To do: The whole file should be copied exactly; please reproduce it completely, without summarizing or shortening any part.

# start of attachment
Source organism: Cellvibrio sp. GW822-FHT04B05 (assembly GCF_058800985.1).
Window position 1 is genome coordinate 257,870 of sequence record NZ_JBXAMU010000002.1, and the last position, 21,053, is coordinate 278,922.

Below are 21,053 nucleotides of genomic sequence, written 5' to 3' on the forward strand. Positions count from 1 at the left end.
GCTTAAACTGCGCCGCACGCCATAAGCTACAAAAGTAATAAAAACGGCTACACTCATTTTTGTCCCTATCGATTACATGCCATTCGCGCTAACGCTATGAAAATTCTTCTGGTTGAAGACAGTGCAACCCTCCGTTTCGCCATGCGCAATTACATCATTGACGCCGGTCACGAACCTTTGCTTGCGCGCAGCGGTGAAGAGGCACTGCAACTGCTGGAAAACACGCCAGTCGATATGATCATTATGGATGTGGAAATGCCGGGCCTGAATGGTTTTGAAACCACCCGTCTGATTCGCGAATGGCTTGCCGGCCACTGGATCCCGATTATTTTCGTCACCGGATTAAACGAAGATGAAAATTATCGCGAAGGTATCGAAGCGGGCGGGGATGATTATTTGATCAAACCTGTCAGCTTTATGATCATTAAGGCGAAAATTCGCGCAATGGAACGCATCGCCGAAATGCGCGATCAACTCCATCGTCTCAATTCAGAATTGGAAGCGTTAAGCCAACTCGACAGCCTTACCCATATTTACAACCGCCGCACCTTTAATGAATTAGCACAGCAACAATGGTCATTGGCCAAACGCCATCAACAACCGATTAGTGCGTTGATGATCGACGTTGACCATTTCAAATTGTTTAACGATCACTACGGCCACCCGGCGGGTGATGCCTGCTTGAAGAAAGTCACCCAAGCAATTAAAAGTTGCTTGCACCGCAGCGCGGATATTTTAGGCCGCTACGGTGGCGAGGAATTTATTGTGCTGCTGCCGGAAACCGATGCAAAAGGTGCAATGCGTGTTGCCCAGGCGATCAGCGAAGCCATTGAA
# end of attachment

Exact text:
Source organism: Cellvibrio sp. GW822-FHT04B05 (assembly GCF_058800985.1).
Window position 1 is genome coordinate 257,870 of sequence record NZ_JBXAMU010000002.1, and the last position, 21,053, is coordinate 278,922.

Below are 21,053 nucleotides of genomic sequence, written 5' to 3' on the forward strand. Positions count from 1 at the left end.
GCTTAAACTGCGCCGCACGCCATAAGCTACAAAAGTAATAAAAACGGCTACACTCATTTTTGTCCCTATCGATTACATGCCATTCGCGCTAACGCTATGAAAATTCTTCTGGTTGAAGACAGTGCAACCCTCCGTTTCGCCATGCGCAATTACATCATTGACGCCGGTCACGAACCTTTGCTTGCGCGCAGCGGTGAAGAGGCACTGCAACTGCTGGAAAACACGCCAGTCGATATGATCATTATGGATGTGGAAATGCCGGGCCTGAATGGTTTTGAAACCACCCGTCTGATTCGCGAATGGCTTGCCGGCCACTGGATCCCGATTATTTTCGTCACCGGATTAAACGAAGATGAAAATTATCGCGAAGGTATCGAAGCGGGCGGGGATGATTATTTGATCAAACCTGTCAGCTTTATGATCATTAAGGCGAAAATTCGCGCAATGGAACGCATCGCCGAAATGCGCGATCAACTCCATCGTCTCAATTCAGAATTGGAAGCGTTAAGCCAACTCGACAGCCTTACCCATATTTACAACCGCCGCACCTTTAATGAATTAGCACAGCAACAATGGTCATTGGCCAAACGCCATCAACAACCGATTAGTGCGTTGATGATCGACGTTGACCATTTCAAATTGTTTAACGATCACTACGGCCACCCGGCGGGTGATGCCTGCTTGAAGAAAGTCACCCAAGCAATTAAAAGTTGCTTGCACCGCAGCGCGGATATTTTAGGCCGCTACGGTGGCGAGGAATTTATTGTGCTGCTGCCGGAAACCGATGCAAAAGGTGCAATGCGTGTTGCCCAGGCGATCAGCGAAGCCATTGAA